During the past two decades, the scanning electron microscope (SEM) has become an indispensable tool for morphological observation in materials and biological sciences. With energy dispersive x-ray spectroscopy (EDS) and wavelength dispersive spectroscopy (WDS), rapid chemical characterization of microscopic features has also become commonplace. As developments in manufacturing methods allow fabrication of ever smaller devices and quality control has achieved higher priority, demand for microscopic characterization by SEM has continuously increased.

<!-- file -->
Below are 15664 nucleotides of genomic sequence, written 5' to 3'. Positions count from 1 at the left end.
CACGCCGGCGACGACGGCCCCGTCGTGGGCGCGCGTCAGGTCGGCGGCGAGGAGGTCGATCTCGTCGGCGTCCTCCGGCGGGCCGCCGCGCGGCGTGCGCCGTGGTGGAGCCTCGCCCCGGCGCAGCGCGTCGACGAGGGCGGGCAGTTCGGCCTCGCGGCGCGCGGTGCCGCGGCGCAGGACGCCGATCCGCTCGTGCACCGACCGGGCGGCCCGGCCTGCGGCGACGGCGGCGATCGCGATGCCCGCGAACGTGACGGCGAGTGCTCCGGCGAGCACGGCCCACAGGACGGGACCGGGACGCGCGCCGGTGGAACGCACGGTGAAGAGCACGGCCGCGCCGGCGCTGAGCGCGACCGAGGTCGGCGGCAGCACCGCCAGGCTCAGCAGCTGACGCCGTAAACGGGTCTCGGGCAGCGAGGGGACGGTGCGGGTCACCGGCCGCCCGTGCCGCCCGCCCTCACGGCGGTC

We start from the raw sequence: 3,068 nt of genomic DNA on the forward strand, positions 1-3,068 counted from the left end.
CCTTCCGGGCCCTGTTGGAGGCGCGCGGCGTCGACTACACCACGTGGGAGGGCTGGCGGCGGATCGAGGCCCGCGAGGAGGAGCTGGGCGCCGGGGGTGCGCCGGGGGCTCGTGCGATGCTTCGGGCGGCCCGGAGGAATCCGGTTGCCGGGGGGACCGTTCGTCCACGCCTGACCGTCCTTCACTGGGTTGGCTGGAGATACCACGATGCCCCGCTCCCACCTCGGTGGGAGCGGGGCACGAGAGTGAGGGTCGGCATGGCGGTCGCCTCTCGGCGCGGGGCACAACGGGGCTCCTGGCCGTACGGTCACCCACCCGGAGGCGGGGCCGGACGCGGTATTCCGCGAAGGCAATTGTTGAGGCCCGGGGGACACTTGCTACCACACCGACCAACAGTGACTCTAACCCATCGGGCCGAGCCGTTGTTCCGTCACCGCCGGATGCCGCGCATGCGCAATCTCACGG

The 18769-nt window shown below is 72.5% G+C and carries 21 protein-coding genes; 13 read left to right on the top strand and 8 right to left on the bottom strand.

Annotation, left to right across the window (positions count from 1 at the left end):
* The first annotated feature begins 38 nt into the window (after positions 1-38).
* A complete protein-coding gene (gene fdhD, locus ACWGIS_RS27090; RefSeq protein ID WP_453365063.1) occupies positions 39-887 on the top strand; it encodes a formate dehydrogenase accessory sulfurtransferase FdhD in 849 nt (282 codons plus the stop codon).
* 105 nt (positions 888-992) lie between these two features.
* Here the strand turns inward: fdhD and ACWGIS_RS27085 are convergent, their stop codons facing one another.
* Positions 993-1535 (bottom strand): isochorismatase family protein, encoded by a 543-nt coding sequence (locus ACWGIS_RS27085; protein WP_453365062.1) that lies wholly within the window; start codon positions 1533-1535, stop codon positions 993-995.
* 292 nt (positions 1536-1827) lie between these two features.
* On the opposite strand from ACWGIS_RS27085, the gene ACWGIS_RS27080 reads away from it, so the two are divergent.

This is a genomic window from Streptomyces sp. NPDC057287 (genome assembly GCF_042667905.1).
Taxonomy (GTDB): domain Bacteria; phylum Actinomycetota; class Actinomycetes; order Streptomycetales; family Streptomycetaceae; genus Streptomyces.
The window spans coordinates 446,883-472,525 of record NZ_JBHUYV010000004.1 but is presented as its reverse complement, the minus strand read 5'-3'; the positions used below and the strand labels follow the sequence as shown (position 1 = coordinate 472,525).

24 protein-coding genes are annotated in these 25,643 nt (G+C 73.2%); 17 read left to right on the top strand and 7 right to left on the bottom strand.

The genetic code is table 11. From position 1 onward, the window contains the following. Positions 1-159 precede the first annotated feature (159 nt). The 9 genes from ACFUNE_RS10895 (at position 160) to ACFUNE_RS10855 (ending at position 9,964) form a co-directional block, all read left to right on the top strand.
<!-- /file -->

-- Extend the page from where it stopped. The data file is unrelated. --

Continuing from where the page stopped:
Many applications where SEM/EDS evaluation could be useful involve samples that are not electrically conductive. Nonconductive samples are subject to a buildup of electrons on the examined surface. This buildup of electrons, or “charging” eventually causes scattering of the incoming electron beam, which interferes with imaging and analysis. Nonconductive samples have traditionally required pretreatment, by coating with a conductive film, before SEM examination.